Past mistakes and learnings: From our two past mistakes- “Cera Sanitaryware” and “2015-16” – we learnt that unless fundamentals are extremely compelling, it is better to be gradual in selling and buying respectively. From our past mistake on “Treehouse Education” we have learnt that bad management deserves a low price, it’s seldom a bargain. In Dish TV we underestimated the competitive disruption but thankfully sold at breakeven. Tata Motors DVR taught us that cyclical investing requires a different mindset to moat investing and one needs to be quick to act when external environment turns adverse. In Talwalkars, we learnt that assessing promoter quality is a difficult job and we should err on the side of caution irrespective of how cheap quantitative valuations look.


Foreign investors sold around $10bn worth of Indian equities since Feb 24, 2020, leading to highest monthly outflows ever. Most of them would have been forced to, for example, owing to redemption, window dressing or algorithmic reasons. Virus led global risk-off sentiments drove money out of risky assets towards government securities and compressed equity valuations world over. The sentiments have changed, in a month, from optimism to fear and the same is reflecting in sharp fall in prices. Volatility indices, as a result, have risen sharply and touched their all-time highs.

Central banks have announced unprecedented rate cuts and liquidity infusions in markets to pump up sentiments. The liquidity will, at some point once coronavirus panic settles, will be back to risky assets and lead to reversal in flows and sentiments.





“The investor’s chief problem — and even his worst enemy — is likely to be himself.”

-Benjamin Graham, The Intelligent Investor


Fear is evolution’s survival gift to humans. Those who were not afraid, passed away. We are, as a corollary, decedents of those who were fearful. It is biological to get afraid in these times. Two data points can offer antidotes:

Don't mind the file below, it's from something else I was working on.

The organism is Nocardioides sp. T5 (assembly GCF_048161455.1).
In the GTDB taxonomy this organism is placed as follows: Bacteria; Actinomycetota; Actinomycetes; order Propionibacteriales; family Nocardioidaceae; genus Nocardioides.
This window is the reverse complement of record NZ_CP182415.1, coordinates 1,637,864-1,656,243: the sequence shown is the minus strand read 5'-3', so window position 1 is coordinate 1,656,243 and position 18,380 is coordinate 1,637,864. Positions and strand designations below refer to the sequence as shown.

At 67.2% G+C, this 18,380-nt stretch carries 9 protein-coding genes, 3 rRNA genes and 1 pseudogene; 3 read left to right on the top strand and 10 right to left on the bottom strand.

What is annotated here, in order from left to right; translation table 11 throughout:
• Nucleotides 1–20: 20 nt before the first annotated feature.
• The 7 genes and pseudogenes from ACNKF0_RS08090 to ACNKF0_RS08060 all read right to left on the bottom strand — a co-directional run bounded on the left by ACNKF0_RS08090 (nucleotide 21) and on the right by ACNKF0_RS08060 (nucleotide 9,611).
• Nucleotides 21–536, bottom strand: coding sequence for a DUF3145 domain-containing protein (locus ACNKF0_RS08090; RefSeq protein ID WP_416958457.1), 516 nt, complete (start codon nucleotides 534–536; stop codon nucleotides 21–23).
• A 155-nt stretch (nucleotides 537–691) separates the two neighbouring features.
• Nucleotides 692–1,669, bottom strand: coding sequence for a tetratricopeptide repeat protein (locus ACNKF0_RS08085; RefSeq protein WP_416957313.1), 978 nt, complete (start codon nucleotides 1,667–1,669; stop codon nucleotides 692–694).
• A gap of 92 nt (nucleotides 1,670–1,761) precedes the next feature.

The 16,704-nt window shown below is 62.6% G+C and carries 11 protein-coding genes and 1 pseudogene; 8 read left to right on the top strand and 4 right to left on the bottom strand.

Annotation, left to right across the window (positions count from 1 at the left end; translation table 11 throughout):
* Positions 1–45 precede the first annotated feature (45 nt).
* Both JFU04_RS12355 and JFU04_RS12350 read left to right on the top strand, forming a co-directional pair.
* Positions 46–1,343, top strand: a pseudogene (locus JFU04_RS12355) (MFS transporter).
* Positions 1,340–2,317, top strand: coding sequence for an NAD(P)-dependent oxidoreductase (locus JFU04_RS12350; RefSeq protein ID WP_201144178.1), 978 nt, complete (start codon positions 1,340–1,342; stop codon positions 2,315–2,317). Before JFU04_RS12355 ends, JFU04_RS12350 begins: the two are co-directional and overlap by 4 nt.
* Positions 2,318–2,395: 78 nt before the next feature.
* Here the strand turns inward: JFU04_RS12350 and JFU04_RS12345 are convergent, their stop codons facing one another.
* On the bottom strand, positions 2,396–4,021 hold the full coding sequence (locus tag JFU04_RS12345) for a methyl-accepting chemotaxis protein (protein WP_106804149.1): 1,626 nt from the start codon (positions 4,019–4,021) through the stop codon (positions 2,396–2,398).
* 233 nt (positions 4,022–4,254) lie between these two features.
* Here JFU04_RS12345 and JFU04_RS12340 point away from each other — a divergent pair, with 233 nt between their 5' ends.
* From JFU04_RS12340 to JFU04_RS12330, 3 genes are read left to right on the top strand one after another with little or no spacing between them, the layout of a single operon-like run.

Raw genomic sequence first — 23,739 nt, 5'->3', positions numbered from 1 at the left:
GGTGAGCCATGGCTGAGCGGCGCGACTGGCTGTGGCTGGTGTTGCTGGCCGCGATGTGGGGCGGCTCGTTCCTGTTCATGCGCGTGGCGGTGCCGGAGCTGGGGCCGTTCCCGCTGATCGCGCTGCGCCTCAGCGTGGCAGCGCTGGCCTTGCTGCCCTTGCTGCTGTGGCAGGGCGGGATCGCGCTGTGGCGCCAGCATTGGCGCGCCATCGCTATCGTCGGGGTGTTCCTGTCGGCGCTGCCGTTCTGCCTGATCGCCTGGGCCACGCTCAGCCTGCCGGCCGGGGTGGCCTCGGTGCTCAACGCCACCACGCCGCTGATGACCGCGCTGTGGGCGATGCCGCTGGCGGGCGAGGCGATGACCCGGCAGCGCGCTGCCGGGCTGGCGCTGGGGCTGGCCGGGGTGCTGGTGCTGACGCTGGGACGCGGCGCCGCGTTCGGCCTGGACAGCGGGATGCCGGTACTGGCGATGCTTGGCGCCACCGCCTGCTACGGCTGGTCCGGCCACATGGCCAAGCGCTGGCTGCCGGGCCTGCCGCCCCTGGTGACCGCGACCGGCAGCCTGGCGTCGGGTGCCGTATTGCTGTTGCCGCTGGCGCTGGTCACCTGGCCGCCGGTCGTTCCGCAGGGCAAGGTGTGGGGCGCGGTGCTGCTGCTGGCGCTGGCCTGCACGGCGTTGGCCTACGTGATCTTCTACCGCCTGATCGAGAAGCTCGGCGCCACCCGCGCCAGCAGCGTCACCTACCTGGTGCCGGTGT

Business Value: Value of a business is the present value of all future free cash flows (cash profits less cash investments in working capital and fixed assets). Life of most good businesses can be safely considered to be 20 years or more. Even if we knock off the next two years of cashflows of such businesses or assume them to be negative owing to coronavirus, our study suggests that the impact on present values will be in the range of 10%-20%. Share prices of many of these are down 20-50%. Most of the virus led hardships are priced in and in some cases, overdone. Selling now will tantamount to selling low, not a good way to make money.

Position in Cycle: While comparing the current crisis with the 2008 global financial crisis, we should remember that India is at exactly inverse position today going in to the crisis vs 2008. Year 2008 was preceded by four years of sharp rise in economic activity. Corporate profits and market capitalisation were at all-time high of 7.8% and 158% of GDP (nominal) respectively. We were at cyclical top. In contrast till Feb 2020, entering into coronavirus crisis, India was going through a slowdown reflected in corporate profits and market capitalisation at 3% and 65% of GDP respectively. Post virus led market falls, India’s market capitalisation to GDP has further fallen to 49% of GDP, lower than 2008 lows (54%). Moreover governments, having learned their lessons of economic management during the 2008 crisis, have done and will do whatever it takes to restore stability and growth.



We take a moment to stand on the shoulders of giants and revisit what they have said about panics and fears:

In the Bhagvad Gita, Shri Krishna tells Arjun –

“दुःखेष्वनुद्विग्नमनाः सुखेषु विगतस्पृहः ।

वीतरागभयक्रोधः स्थितधीर्मुनिरुच्यते ।।”


“He whose mind is undisturbed in the midst of sorrows and is free from desire amid pleasures,

He who is free of attachment, fear and anger, is called the sage of equanimity (sthit dheer muni).”

-Chapter 2 Verse 56, Shrimad Bhagvad Gita


Charlie Munger, Warren Buffett’s partner, was once asked by a journalist about how worried he was on seeing stocks falling 50%. His reply –

“Zero. This is the third time Warren (Buffett, Chairman Berkshire Hathway) and I have seen our holdings go down , top tick to bottom tick, by 50%. I think it is in the nature of long term shareholding of the normal vicissitudes, of worldly outcomes, of markets that the long term holder has his quoted value of his stocks go down by say 50%. In fact if you can argue that if you’re not willing to react with equanimity to a market price decline of 50% two or three times in a century you’re not fit to be a common shareholder and you deserve mediocre results compared to rational people.”